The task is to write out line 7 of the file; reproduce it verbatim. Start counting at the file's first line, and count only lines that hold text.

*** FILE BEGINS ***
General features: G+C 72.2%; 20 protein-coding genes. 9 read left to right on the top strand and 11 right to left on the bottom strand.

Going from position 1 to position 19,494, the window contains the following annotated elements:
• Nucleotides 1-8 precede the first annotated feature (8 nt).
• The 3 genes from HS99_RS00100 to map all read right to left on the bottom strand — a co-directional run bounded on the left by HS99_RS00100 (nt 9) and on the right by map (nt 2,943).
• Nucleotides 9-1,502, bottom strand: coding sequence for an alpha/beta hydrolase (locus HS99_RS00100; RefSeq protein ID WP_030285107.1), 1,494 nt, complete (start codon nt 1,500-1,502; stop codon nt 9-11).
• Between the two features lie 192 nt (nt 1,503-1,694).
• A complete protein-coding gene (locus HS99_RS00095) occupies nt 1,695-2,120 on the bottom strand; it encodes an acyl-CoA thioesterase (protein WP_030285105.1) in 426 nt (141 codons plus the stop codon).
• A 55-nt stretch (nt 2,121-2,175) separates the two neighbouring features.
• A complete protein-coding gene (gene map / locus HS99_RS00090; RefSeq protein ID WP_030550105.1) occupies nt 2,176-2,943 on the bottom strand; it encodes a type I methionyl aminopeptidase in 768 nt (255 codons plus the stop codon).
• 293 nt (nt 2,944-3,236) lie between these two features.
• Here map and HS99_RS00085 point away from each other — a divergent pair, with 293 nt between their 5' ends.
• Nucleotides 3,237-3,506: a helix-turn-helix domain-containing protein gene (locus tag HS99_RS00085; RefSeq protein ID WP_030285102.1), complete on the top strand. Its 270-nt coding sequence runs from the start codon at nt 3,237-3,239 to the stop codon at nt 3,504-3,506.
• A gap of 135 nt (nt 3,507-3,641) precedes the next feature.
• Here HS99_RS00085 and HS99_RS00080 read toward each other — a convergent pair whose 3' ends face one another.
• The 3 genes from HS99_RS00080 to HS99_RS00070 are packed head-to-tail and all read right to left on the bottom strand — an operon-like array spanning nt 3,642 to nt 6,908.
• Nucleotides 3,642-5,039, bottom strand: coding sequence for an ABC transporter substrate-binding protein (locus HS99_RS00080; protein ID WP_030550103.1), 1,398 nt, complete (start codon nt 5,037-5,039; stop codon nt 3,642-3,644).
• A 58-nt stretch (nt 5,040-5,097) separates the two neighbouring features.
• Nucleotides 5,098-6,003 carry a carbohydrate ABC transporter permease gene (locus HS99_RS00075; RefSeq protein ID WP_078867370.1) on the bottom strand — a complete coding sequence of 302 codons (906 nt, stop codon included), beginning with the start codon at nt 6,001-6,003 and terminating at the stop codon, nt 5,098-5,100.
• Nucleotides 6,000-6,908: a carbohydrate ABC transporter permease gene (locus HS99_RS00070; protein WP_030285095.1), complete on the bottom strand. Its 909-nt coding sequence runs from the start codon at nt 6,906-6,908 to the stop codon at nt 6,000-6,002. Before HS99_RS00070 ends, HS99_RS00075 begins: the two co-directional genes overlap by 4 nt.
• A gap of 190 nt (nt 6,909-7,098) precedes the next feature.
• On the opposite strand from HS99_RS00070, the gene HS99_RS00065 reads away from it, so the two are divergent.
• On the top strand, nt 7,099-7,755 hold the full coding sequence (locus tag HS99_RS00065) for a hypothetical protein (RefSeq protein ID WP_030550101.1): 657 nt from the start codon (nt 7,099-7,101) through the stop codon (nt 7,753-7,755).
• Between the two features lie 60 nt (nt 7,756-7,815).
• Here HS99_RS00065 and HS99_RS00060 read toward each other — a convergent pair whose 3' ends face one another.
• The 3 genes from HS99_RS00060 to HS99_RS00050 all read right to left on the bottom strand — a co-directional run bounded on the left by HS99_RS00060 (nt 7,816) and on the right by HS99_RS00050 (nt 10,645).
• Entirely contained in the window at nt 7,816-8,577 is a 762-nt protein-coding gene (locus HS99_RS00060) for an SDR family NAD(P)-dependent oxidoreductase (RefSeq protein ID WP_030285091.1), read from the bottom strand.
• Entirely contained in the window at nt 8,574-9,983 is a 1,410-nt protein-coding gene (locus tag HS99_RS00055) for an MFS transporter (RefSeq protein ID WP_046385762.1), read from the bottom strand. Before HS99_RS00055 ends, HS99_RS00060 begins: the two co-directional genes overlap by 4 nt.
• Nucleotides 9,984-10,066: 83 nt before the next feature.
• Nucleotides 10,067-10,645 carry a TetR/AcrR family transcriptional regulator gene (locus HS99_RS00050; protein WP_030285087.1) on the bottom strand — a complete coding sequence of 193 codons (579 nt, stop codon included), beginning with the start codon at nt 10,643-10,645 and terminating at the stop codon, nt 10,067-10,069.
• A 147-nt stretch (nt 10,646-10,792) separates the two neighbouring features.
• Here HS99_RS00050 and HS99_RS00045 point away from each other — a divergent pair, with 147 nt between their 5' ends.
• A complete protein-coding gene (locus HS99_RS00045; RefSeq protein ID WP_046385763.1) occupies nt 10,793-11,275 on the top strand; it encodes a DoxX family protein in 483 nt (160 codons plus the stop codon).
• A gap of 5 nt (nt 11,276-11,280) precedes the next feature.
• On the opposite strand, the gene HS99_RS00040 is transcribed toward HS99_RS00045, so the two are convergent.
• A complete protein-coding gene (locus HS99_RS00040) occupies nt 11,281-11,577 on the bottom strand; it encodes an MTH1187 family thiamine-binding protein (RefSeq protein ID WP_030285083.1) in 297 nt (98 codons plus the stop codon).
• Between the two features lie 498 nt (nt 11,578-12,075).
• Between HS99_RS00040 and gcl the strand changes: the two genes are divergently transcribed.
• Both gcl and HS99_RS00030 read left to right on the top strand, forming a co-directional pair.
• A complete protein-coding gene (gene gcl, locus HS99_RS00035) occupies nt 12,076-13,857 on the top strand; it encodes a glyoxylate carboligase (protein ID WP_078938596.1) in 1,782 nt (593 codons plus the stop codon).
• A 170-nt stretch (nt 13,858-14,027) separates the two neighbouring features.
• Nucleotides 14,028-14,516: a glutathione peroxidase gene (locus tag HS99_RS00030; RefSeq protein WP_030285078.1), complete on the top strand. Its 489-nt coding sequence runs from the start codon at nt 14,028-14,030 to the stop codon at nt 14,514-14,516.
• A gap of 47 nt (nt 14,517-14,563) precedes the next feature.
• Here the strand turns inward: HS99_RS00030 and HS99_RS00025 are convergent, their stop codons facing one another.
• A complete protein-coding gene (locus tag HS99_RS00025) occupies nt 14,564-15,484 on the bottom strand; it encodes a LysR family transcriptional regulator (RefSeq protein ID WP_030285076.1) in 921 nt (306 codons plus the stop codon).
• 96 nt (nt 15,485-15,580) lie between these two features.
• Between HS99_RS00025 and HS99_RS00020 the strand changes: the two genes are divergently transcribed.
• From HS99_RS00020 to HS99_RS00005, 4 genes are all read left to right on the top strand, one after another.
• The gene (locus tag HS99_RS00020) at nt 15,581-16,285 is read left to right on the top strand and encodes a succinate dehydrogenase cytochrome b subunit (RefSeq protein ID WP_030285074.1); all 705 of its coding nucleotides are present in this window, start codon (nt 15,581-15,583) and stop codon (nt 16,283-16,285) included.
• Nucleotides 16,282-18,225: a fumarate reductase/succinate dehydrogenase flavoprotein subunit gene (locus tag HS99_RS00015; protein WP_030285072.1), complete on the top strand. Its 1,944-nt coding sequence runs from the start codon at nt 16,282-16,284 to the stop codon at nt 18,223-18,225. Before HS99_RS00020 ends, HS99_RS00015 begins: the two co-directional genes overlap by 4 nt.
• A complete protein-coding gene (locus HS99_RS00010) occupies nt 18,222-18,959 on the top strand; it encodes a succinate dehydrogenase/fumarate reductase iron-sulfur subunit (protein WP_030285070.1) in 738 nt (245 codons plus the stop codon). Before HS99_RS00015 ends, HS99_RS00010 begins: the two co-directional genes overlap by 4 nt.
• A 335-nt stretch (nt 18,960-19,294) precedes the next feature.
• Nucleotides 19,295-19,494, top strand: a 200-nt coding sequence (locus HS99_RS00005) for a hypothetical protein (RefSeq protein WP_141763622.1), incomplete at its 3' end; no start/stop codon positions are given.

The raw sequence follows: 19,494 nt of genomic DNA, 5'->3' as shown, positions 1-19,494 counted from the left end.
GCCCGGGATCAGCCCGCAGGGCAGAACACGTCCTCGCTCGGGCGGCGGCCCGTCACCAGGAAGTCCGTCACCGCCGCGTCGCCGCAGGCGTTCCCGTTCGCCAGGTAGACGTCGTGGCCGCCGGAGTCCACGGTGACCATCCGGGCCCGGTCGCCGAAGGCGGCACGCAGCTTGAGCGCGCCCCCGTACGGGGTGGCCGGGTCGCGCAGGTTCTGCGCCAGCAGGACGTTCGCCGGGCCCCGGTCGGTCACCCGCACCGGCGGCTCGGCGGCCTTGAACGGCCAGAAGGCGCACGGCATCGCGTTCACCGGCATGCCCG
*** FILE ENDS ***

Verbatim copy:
• A complete protein-coding gene (locus HS99_RS00095) occupies nt 1,695-2,120 on the bottom strand; it encodes an acyl-CoA thioesterase (protein WP_030285105.1) in 426 nt (141 codons plus the stop codon).